Willy Mason is not a 70-year-old black man crooning about the past, present and future in his gravelly voice with only a mournful guitar strum to accompany him. I tell you this only because that's what I expected when I first heard him perform during Noise Pop in 2004. He was already plucking his lonely, bluesy songs when I showed up, and before I saw the stage, I was certain that Rilo Kiley had tracked down some long lost blues player they had secretly worshipped for years, like some indie-rock Buena Vista Social Club.
So you can imagine my surprise when I turned the corner and spotted a mop-haired 19-year-old white kid standing by himself on stage. He ain't no Bob Dylan (at least not yet), but his folk tunes have that same whimsical/philosophical bent that conveys a thoughtfulness and worldly curiosity way beyond his years. Whether he's suggesting ways to better society or lamenting ruined relationships, his idealism and realism tug evenly, creating a careful snapshot of life through Willy Mason's eyes. Equal parts hope and melancholy, Where the Humans Eat is an earthy debut that establishes Mason as an honest, refreshing songwriter.
Like David Dondero (though likely less influenced by alcohol), Mason is a traveler who meets, greets and writes songs about the people and situations he encounters. His parents are both musicians, and growing up in a creative environment makes his seamless incorporation of reality into music very natural. "All You Can Do," the first stellar tune on the record, connects urban plight and modern cynicism with a plea for optimism. On passing a panhandler, Mason nails that false preoccupation we often use as an excuse to hurry past on "Hard Hand to Hold."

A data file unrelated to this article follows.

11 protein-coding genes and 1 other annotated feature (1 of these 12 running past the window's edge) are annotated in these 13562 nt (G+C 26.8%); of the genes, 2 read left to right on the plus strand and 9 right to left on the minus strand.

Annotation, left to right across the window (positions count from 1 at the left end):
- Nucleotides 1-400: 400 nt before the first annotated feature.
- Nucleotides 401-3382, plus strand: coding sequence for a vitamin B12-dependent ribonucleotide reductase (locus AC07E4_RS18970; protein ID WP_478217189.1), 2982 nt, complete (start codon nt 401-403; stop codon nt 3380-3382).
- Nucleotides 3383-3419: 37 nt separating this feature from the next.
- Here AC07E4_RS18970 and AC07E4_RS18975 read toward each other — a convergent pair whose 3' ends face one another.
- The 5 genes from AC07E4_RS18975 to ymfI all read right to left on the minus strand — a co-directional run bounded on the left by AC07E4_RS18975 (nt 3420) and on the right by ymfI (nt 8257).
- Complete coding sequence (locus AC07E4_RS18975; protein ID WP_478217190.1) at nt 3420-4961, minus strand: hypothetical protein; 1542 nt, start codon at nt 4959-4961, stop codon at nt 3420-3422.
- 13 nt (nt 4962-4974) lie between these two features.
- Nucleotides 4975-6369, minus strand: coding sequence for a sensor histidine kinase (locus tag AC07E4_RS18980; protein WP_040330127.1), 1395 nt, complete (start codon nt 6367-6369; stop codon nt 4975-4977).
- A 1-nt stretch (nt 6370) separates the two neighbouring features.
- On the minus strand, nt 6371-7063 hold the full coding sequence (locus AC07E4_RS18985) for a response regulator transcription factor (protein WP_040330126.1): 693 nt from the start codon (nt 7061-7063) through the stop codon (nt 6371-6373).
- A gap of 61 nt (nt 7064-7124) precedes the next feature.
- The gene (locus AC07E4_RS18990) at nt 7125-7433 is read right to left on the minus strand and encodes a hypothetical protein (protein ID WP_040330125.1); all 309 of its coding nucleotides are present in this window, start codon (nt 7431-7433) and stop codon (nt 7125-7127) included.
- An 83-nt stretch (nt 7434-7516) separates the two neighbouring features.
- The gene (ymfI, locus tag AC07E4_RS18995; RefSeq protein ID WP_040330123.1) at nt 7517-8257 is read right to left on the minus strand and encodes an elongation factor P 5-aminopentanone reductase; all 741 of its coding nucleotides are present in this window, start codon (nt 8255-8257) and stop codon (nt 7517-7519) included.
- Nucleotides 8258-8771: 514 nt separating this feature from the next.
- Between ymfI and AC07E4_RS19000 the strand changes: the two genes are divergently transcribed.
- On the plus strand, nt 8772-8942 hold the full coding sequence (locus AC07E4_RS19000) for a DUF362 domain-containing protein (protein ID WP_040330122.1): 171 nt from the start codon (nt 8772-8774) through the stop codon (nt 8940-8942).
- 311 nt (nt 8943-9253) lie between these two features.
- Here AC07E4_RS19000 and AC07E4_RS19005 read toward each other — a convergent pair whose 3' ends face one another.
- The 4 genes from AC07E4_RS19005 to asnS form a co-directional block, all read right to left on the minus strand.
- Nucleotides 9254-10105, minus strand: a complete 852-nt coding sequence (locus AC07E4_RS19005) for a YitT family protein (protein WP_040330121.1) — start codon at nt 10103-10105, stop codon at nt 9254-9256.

His optimism peaks on "Oxygen": "We can be richer than industry/ as long as we know that there's things that we don't really need/ We can speak louder than ignorance/ 'Cause we speak in silence every time our eyes meet." As he rattles off a series of problems and solutions, his frustration is evident, a fitting anthem for a nation stuck playing "red state, blue state" for the foreseeable future. He may not yet be qualified to speak for an entire generation, but he's rapidly building his credentials (Obama-Mason '08?). And he's clearly not in it for the money: At a recent show, he ran out of CDs at the merch booth. Instead of calling it quits, he took down everyone's address and promised to send them all copies when he got home. This is a man who wants his message heard, and if music like this will be carrying it, people will listen.
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